Frantz Fanon, despite his trenchant criticism of colonialism, conceded that “the elements of a solution to the great problems of humanity have, at different times, existed in European thought”.

Precisely these emancipatory ideas guided the great tide of change that swept nationalists to power across the world in the middle of the last century. In a magnificent speech now available online, Egypt’s former President Gamal Abdel Nasser recalled that the Muslim Brotherhood had offered peace in 1953 — if only the government made women wear the tarha, or headscarf. Nasser’s audience laughed uproariously at what then seemed surreal; “let him wear one”, a man shouted.

Begum Akbar Jehan Abdullah, the wife of the Kashmiri politician, Sheikh Muhammad Abdullah, urged women to leave purdah; her successors, like the People’s Democratic Party leader Mehbooba Mufti, cannot but seem to endorse it. Jawaharlal Nehru’s atheism; Dr. B.R. Ambedkar’s savage attacks on caste: these are almost inconceivable for a modern Indian politician.

No great insight is needed into why this retreat came apart — and the religious right became resurgent. Post-colonial societies have been through an extraordinary ripping-apart of their cultural fabric over the past century and more. “English steam and English free trade,” as Karl Marx noted in his now unfashionable but remarkable 1853 essay on colonial India, had produced a social revolution; post-colonial industrialisation and neoliberalism have accentuated it. In the context of countries like Egypt, Libya and Pakistan, authoritarianism, and its opportunistic alliances with religion, further de-legitimised the secular-nationalist project.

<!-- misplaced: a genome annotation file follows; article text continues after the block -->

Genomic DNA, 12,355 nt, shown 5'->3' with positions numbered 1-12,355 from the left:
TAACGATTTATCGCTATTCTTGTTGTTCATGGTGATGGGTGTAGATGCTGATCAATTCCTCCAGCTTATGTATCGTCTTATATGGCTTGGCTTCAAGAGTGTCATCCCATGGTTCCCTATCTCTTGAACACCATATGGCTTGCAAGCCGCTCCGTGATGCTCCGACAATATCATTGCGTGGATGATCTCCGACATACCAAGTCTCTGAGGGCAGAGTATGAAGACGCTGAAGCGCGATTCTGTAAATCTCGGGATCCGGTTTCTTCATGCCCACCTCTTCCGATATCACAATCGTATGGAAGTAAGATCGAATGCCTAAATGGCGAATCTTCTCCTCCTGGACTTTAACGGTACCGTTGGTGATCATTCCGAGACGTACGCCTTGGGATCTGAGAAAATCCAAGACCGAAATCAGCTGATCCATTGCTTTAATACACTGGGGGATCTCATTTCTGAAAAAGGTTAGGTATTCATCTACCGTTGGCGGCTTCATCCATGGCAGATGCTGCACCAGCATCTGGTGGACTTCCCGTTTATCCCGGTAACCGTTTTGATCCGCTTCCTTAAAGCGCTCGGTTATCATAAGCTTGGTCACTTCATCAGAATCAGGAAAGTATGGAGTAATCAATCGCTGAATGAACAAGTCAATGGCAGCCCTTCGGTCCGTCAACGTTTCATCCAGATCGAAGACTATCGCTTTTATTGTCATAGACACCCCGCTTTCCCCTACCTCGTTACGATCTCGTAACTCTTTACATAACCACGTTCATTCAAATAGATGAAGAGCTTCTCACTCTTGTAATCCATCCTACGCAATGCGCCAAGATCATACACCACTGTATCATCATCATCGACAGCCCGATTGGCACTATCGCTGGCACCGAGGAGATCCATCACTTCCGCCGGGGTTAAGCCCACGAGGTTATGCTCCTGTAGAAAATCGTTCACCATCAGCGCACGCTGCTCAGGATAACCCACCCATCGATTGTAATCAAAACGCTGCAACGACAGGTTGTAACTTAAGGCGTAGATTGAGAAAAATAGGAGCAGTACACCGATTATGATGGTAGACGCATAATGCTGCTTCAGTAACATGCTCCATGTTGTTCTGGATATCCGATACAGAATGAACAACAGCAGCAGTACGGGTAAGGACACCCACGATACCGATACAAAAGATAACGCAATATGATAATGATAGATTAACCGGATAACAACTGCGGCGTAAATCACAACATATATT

Large doses of metropolitan liberalism, as well as establishmentarian politicians, have confused the inequities of capitalism with the modernist project itself — thus legitimising, as scholars like Meera Nanda have pointed out, the worst kinds of political reaction which emerged out of the post-colonial crisis. Instead of building a political vocabulary based on citizenship, the republic degenerated into a series of political claims based on identity. Not giving offence to these identities was valorised as a means of engaging with the tide of hate washing across India. The defenders of M.F. Husain, for example, were compelled to argue that his paintings were deeply respectful of the Hindu tradition — not that he was entitled to offend who he chose.

Veto over intellectual life

Ever since the 1970s, Indian ethnic and religious reactionaries have thus come to enjoy a veto over India’s intellectual life. The Hindu’s Hasan Suroor has ably documented the huge volume of literature and knowledge, from Aubrey Menen’s Ramayana to James Laine’s Shivaji or the anonymously-authored al-Furqan al-Haqq. It is hard to imagine that a mainstream press would today publish a popular version of D.N. Jha’s work on beef-eating in Vedic India, or Maxime Rodinson’s speculations on the roots of prophetic revelation in epileptic disorders. Each of these acts of censorship represents an act of assault on critical inquiry.

The triumph of this vicious anti-politics has been to comprehensively shape our political imagination and language. There are closer affinities between the upmarket metropolitan liberals who coo over handicrafts and the aesthetic world of the communal terrorist than we care to acknowledge.

Lucius Seneca, the great stoic philosopher and statesman, spoke of the perils of the poisonous culture we find ourselves mired in. He pointed, wryly, to a populace which, “defending its own iniquity, pits itself against reason”. The relentless march of unreason, he went on, meant “a mistake that has been passed on from hand to hand finally involves us and works our destruction. It is the example of other people that is our undoing”.

India desperately needs a new modernist project — not the backward-looking search for authenticity which has so impoverished our public life. This ought to be the real lesson of the Innocence riots, though such reflection is improbable; there have been no shortage of opportunities to awake, and none of those was heeded.